Circus McGurkis Returns With Renewed Focus on Peace and Social Justice

| October 3, 2017

 

“Circus” Returns Saturday, November 11, 10-4
@ Lakewood Church of Christ, 2601 54th Avenue South, St Pete

By Greg Stemm

The St. Petersburg Quakers recently announced the return of Circus McGurkis after a year’s absense. During that year, organizers refocused and revamped the event with an emphasis on showcasing the not-for-profit organizations who work for peace and social justice in our communities. Affectionately referred to as “Circus”, the community event which has a 45 year history, returns on Saturday, November 11 from 10 a.m. to 4 p.m. on the grounds of the event’s new host partner Lakewood United Church of Christ.   Lakewood Church of Christ is located at 2601 54th Avenue South in St. Petersburg.   In a display of how the event is being repositioned it is now dubbed “Circus McGurkis – The Next Generation”.

Circus McGurkis began as a Vietnam War protest in 1971.  Over the years it became a sort of homecoming for people involved in a wide range of social justice issues.  Eventually groups and organizations began setting up booths and tents to help educate those attending about their various missions.  In recent years the event became very large with an estimated attendance at the last event in 2015 of over 5,000.   While Circus has always encouraged vendors who showcase locally produced, homemade or fair trade goods, a criticism of the event in the past few years was that it was becoming too commercial and losing its original focus of showcasing peace and social justice organizations and groups.

Many of the original organizers were Quakers and the event came under the direction of the St. Petersburg Meeting who produced it for decades.  In the past several years the event has grown so large it was becoming difficult for the small congregation in St. Petersburg to handle alone.

This year the Quakers have reached out to Lakewood United Church of Christ, an open and affirming congregation that shares many of the same values they do.  Lakewood has a large parcel of wooded property on the south side of St. Petersburg and has become the host site for the event.   Additionally, Circus is now being coordinated by a steering committee made up of community activists from a variety of organizations including the Real Heros project and sustainability groups.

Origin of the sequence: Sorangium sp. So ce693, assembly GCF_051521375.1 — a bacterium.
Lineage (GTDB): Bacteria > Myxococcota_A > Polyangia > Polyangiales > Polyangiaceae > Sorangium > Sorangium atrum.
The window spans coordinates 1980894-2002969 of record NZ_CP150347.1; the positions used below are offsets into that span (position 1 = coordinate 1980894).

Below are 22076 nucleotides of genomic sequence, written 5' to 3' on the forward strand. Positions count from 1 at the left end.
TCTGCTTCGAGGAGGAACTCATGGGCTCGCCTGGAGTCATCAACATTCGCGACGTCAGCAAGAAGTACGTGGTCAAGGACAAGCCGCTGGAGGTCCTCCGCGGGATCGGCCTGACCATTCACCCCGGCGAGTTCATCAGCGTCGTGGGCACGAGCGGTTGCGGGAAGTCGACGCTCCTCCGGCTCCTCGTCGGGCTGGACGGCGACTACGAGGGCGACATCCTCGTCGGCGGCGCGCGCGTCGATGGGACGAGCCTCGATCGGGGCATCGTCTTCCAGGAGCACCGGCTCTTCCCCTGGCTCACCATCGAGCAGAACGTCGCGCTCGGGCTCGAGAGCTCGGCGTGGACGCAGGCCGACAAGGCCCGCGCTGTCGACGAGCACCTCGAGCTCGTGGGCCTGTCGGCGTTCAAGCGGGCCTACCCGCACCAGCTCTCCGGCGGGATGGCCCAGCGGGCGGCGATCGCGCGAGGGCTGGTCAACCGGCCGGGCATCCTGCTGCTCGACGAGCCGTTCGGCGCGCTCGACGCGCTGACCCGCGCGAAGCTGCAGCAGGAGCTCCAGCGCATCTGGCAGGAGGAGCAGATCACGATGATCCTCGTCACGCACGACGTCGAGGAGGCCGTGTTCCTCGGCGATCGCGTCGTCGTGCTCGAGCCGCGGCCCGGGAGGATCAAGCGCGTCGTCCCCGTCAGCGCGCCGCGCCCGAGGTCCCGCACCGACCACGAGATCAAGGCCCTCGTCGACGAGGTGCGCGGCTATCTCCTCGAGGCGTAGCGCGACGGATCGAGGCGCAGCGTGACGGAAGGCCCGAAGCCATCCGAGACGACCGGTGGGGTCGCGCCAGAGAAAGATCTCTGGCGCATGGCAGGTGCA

“Many people were dismayed when Circus McGurkis disappeared last year,” said Lynn Carol Henderson, the chairman and one of the original founders of the event.  “Over nearly five decades Circus became an integral part of the St. Pete community, and there are now people bringing their grandchildren to the event who attended when they were children themselves.   We really wanted to bring the event back but to do it in a way that was manageable, with management that included more community involvement and refocus the event back onto the not-for-profits that were the original showcase.”

Exhibiting for not-for-profit groups is free.   Some commercial vendors will be allowed but only if they partner with a not-for-profit group and agree to give at least 20 percent of their revenue for that day to the partnering group.  Henderson said that way the not-for-profits might actually make money by participating.   Money Henderson says will be reinvested back into the community through the work that the not-for-profit does.

Attendance at Circus McGurkis has always been free.  The event is scheduled to also include food, musical performances, story-telling and fun art projects for children and adults alike.    There are even some unusual performances planned such as belly dancing.   Organizers are encouraging vendors to include interactive activities that will help educate people in a fun and hands on way.

The new organizing committee hopes to scale back the event to a more manageable size.  They anticipate about 50-60 not-for-profit vendors and about a dozen food offerings.  In 2015 there were over 200 vendors, many of which were not the social justice organizations that the event seeks to showcase.  

“While we are reinventing how we produce Circus, our major goal is to reposition the event back to its roots,” said Henderson.  “Circus has always been a place where people could come and at least for one day escape the realities of a harsh world and celebrate peace and social justice with other like minded people.   We look forward to seeing a lot of old friends as we make new ones from the next generation.”

Circus McGurkis – The Next Generation is an alternative peoples’ fair focusing on peace and service to the community with a special focus on activities for children and families of all ages and types.   It features arts, crafts, music, games and ideas which celebrate the creativity and activism that makes our community a more beautiful, loving and just place to live.  Circus McGurkis – The Next Generation is an expression of Quaker belief in the dignity and worth of each person an in the power of love and nonviolence to bring about change.

If you would like more information  about Circus McGurkis – The Next Generation visit www.circusmcgurkis.org.

  

   

 

 

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